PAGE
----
The communicative meaning of body oscillations in the social wasp, Polistes fuscatus (Hymenoptera, Vespidae)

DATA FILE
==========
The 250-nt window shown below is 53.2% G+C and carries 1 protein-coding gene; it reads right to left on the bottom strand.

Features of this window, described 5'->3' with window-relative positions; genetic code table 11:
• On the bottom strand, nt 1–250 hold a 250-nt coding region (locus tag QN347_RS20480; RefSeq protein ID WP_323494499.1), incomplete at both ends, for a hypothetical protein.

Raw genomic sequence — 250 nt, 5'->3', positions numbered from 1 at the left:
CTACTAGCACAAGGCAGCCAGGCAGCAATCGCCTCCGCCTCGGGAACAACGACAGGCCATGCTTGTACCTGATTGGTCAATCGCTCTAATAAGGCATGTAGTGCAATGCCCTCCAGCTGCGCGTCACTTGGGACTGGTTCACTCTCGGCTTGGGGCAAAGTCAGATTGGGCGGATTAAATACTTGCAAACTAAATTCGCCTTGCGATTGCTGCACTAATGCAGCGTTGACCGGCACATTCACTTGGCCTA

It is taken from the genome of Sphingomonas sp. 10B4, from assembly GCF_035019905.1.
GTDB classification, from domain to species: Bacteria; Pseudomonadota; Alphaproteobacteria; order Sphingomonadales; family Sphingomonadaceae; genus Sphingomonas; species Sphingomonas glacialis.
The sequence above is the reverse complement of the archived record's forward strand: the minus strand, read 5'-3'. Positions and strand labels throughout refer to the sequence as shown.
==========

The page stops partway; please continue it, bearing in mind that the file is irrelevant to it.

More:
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The oscillatory behavior of paper wasps, Polistes fuscatus, was examined in field observations (401.9 h) of 37 preworker (pre-emergence), multiple-foundress colonies. Additional field observations were conducted on 16 multiple-foundress colonies (96 h) both before and after worker emergence, and on 10 preworker colonies (40 h) before and after eggs had hatched into larvae. In addition, we observed 18 preworker, multiple-foundress colonies: six undisturbed controls (12 h), six larvae removed (12 h), and six larvae removed and replaced (12 h). Finally, we analysed video and audio sequences of oscillatory behaviors (lateral vibrations).¶ Higher ranked foundresses performed lateral vibrations (LVs) at a significantly greater rate than lower ranked foundresses. However, there was no significant association between rates of LVs and (1) aggression or (2) magnitude of differences in dominance indices among cofoundresses. There was also no significant temporal association between LVs and departures or returns. Lateral vibrations were commonly performed by foundresses that were alone on the nest. These results and others indicate that LVs do not function in adult-adult communication. ¶Lateral vibrations were significantly, temporally associated with high activity level, primarily cell inspection. Lateral vibrations were significantly, positively correlated with abdominal wagging and antennal drumming, both of which have been implicated in adult-larval communication. Foundresses of colonies containing eggs only (compared to colonies containing eggs and larvae) rarely displayed LVs. Removal of larvae significantly reduced the rates of LVs and the replacement of removed larvae caused a marked increase in the rates of LVs. Video analyses revealed that larvae retracted their head capsules in response to an LV. All of these data indicate that LVs involve adult-larval communication via substrate vibrations. Some indirect evidence suggests that LVs signal larvae to stop secreting saliva to adult wasps.
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